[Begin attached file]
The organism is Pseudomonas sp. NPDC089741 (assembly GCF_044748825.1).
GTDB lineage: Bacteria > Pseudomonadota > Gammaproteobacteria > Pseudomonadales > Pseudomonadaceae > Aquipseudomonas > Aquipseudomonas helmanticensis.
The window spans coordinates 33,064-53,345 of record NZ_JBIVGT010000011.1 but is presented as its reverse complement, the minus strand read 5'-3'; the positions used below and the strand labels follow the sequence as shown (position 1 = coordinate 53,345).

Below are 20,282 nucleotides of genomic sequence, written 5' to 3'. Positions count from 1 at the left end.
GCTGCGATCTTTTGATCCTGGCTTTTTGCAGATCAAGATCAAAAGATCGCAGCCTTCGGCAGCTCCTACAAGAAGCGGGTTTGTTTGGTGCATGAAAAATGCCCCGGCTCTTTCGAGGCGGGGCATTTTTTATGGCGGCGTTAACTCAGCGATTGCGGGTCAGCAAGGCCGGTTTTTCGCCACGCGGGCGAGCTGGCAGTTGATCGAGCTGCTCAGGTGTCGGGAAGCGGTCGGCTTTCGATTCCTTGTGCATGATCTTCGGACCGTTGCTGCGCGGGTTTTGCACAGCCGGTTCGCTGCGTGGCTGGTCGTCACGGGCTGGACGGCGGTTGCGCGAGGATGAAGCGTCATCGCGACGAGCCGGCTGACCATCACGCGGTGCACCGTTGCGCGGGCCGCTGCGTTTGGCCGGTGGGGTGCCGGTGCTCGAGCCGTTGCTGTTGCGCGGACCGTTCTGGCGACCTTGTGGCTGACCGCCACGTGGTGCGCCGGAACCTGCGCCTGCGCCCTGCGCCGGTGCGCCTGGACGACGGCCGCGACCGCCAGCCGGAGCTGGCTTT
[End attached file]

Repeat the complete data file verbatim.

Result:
The organism is Pseudomonas sp. NPDC089741 (assembly GCF_044748825.1).
GTDB lineage: Bacteria > Pseudomonadota > Gammaproteobacteria > Pseudomonadales > Pseudomonadaceae > Aquipseudomonas > Aquipseudomonas helmanticensis.
The window spans coordinates 33,064-53,345 of record NZ_JBIVGT010000011.1 but is presented as its reverse complement, the minus strand read 5'-3'; the positions used below and the strand labels follow the sequence as shown (position 1 = coordinate 53,345).

Below are 20,282 nucleotides of genomic sequence, written 5' to 3'. Positions count from 1 at the left end.
GCTGCGATCTTTTGATCCTGGCTTTTTGCAGATCAAGATCAAAAGATCGCAGCCTTCGGCAGCTCCTACAAGAAGCGGGTTTGTTTGGTGCATGAAAAATGCCCCGGCTCTTTCGAGGCGGGGCATTTTTTATGGCGGCGTTAACTCAGCGATTGCGGGTCAGCAAGGCCGGTTTTTCGCCACGCGGGCGAGCTGGCAGTTGATCGAGCTGCTCAGGTGTCGGGAAGCGGTCGGCTTTCGATTCCTTGTGCATGATCTTCGGACCGTTGCTGCGCGGGTTTTGCACAGCCGGTTCGCTGCGTGGCTGGTCGTCACGGGCTGGACGGCGGTTGCGCGAGGATGAAGCGTCATCGCGACGAGCCGGCTGACCATCACGCGGTGCACCGTTGCGCGGGCCGCTGCGTTTGGCCGGTGGGGTGCCGGTGCTCGAGCCGTTGCTGTTGCGCGGACCGTTCTGGCGACCTTGTGGCTGACCGCCACGTGGTGCGCCGGAACCTGCGCCTGCGCCCTGCGCCGGTGCGCCTGGACGACGGCCGCGACCGCCAGCCGGAGCTGGCTTT